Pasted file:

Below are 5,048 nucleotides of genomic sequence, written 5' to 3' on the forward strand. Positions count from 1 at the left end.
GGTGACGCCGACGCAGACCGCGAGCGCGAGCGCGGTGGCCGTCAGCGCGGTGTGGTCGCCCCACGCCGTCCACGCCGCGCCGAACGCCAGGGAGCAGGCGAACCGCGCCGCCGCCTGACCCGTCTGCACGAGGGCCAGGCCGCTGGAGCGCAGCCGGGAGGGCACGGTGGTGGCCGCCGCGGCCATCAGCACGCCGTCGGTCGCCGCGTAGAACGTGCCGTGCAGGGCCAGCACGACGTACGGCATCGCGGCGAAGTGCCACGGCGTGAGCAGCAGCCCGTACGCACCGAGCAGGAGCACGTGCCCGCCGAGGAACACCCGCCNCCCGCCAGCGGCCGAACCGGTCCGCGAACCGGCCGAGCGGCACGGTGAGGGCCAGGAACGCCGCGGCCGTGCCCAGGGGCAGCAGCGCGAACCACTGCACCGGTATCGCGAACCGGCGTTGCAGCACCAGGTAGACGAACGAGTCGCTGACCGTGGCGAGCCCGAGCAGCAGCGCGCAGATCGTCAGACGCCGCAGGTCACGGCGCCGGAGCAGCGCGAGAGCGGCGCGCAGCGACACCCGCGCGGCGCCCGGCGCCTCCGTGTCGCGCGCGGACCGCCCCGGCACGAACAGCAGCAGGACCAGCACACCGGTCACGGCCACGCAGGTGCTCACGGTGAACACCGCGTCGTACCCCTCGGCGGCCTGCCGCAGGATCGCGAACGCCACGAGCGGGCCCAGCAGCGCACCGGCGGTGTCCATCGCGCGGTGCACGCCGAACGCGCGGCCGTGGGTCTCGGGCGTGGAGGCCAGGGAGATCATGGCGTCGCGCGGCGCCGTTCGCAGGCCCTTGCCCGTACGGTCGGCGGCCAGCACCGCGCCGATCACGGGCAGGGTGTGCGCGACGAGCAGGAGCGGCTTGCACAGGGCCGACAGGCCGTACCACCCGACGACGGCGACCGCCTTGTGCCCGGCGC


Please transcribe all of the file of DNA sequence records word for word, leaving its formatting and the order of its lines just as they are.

Below are 5,048 nucleotides of genomic sequence, written 5' to 3' on the forward strand. Positions count from 1 at the left end.
GGTGACGCCGACGCAGACCGCGAGCGCGAGCGCGGTGGCCGTCAGCGCGGTGTGGTCGCCCCACGCCGTCCACGCCGCGCCGAACGCCAGGGAGCAGGCGAACCGCGCCGCCGCCTGACCCGTCTGCACGAGGGCCAGGCCGCTGGAGCGCAGCCGGGAGGGCACGGTGGTGGCCGCCGCGGCCATCAGCACGCCGTCGGTCGCCGCGTAGAACGTGCCGTGCAGGGCCAGCACGACGTACGGCATCGCGGCGAAGTGCCACGGCGTGAGCAGCAGCCCGTACGCACCGAGCAGGAGCACGTGCCCGCCGAGGAACACCCGCCNCCCGCCAGCGGCCGAACCGGTCCGCGAACCGGCCGAGCGGCACGGTGAGGGCCAGGAACGCCGCGGCCGTGCCCAGGGGCAGCAGCGCGAACCACTGCACCGGTATCGCGAACCGGCGTTGCAGCACCAGGTAGACGAACGAGTCGCTGACCGTGGCGAGCCCGAGCAGCAGCGCGCAGATCGTCAGACGCCGCAGGTCACGGCGCCGGAGCAGCGCGAGAGCGGCGCGCAGCGACACCCGCGCGGCGCCCGGCGCCTCCGTGTCGCGCGCGGACCGCCCCGGCACGAACAGCAGCAGGACCAGCACACCGGTCACGGCCACGCAGGTGCTCACGGTGAACACCGCGTCGTACCCCTCGGCGGCCTGCCGCAGGATCGCGAACGCCACGAGCGGGCCCAGCAGCGCACCGGCGGTGTCCATCGCGCGGTGCACGCCGAACGCGCGGCCGTGGGTCTCGGGCGTGGAGGCCAGGGAGATCATGGCGTCGCGCGGCGCCGTTCGCAGGCCCTTGCCCGTACGGTCGGCGGCCAGCACCGCGCCGATCACGGGCAGGGTGTGCGCGACGAGCAGGAGCGGCTTGCACAGGGCCGACAGGCCGTACCACCCGACGACGGCGACCGCCTTGTGCCCGGCGC